DOJ Investigating Traders Who Triggered GameStop Frenzy: Report


The Department of Justice has opened a probe into the stock market frenzy that led to the meteoric rise of “meme stocks” such as GameStop, according to The Wall Street Journal.

Federal investigators are reportedly looking into whether market manipulation played a role in the increased volatility and meme stock surge, The Wall Street Journal reported. As part of the investigation, the Department of Justice (DOJ) subpoenaed information from stock market brokers including Robinhood, the popular investment platform that many investors used to buy GameStop, AMC Entertainment and others.

The saga was triggered by retail investors collaborating on Reddit. The traders drove up the stock price of companies whose stock hedge funds had attempted to “short” or bet against. The plan worked — GameStop’s stock price surged 1,600% in a couple weeks — and caused hedge funds like Melvin Capital to lose billions of dollars.

Legal experts have cast doubt on whether the investors committed a crime by causing the stock prices to skyrocket in the manner they did. 

“They may be ganging up, but it doesn’t seem like there are a lot of material misrepresentations being made,” University of Michigan law professor Adam Pritchard told the Daily Caller News Foundation last week.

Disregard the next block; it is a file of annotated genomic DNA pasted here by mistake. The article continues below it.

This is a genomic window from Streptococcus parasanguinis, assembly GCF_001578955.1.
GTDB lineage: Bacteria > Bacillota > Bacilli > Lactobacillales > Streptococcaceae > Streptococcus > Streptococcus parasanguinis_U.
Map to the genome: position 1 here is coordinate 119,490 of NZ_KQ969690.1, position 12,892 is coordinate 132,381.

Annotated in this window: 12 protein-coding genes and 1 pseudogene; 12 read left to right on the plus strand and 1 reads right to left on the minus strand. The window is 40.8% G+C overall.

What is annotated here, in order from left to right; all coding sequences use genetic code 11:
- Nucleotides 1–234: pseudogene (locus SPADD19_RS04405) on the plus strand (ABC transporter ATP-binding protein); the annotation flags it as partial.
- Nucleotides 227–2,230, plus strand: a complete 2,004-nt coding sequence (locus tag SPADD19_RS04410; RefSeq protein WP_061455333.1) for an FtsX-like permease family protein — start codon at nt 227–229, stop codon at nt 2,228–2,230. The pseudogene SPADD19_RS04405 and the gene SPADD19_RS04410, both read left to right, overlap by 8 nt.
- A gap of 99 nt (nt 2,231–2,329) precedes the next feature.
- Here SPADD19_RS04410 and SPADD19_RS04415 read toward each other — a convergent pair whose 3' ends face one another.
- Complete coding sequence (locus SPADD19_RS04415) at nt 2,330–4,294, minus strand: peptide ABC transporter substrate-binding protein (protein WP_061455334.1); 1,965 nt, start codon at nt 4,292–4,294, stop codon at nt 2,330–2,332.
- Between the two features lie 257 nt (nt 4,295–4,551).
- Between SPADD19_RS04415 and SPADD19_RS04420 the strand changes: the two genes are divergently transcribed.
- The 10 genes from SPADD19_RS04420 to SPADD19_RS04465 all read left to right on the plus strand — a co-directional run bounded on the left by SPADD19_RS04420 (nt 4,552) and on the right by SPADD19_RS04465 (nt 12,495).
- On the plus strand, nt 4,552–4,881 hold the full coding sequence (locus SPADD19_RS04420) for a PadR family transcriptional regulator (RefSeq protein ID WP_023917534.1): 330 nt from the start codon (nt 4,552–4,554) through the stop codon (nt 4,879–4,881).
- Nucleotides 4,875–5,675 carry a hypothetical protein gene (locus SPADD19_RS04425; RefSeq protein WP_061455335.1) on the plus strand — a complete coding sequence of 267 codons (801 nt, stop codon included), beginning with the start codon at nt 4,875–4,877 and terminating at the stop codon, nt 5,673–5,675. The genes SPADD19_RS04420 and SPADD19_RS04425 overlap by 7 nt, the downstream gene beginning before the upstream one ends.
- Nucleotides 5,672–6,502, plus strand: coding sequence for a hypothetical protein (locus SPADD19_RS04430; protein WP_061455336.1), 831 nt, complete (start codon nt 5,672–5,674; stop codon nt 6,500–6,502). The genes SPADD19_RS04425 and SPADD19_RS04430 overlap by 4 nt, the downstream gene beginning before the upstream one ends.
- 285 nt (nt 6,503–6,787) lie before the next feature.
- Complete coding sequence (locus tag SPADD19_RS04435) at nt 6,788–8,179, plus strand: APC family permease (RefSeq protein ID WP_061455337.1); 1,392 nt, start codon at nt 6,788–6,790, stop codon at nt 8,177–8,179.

“These people may just be stupid. But there are a bunch of them and they’re encouraging each other,” Pritchard said. “It’s not a crime to be stupid.”

In the wake of the frenzy, Robinhood has faced significant scrutiny. As stock prices surged, Robinhood restricted trading on the meme stocks, causing prices to reverse course and tumble.

Several Republican and Democratic elected officials joined together to criticize Robinhood’s restriction of trading. House Financial Services Committee Chair Democratic Rep. Maxine Waters said her committee would conduct a hearing with Robinhood executives present.

Robinhood also faces more than 30 lawsuits in states including New York, California, Florida and Texas. The lawsuits allege the financial services company violated its contract when it restricted trading.

“Robinhood purposefully, willfully, and knowingly removed [GameStop] and other stocks from its trading platform in the midst of an unprecedented stock rise, thereby depriving retail investors of the ability to invest in the open-market,” a Florida complaint said.

Treasury Secretary Janet Yellen convened a meeting with Security and Exchange Commission (SEC), Commodity Futures Trading Commission (CFTC) and Federal Reserve officials last week over the stock market volatility. The SEC and CFTC are investigating whether institutional “trading practices are consistent with investor protection,” the Treasury Department said in a statement following the meeting.

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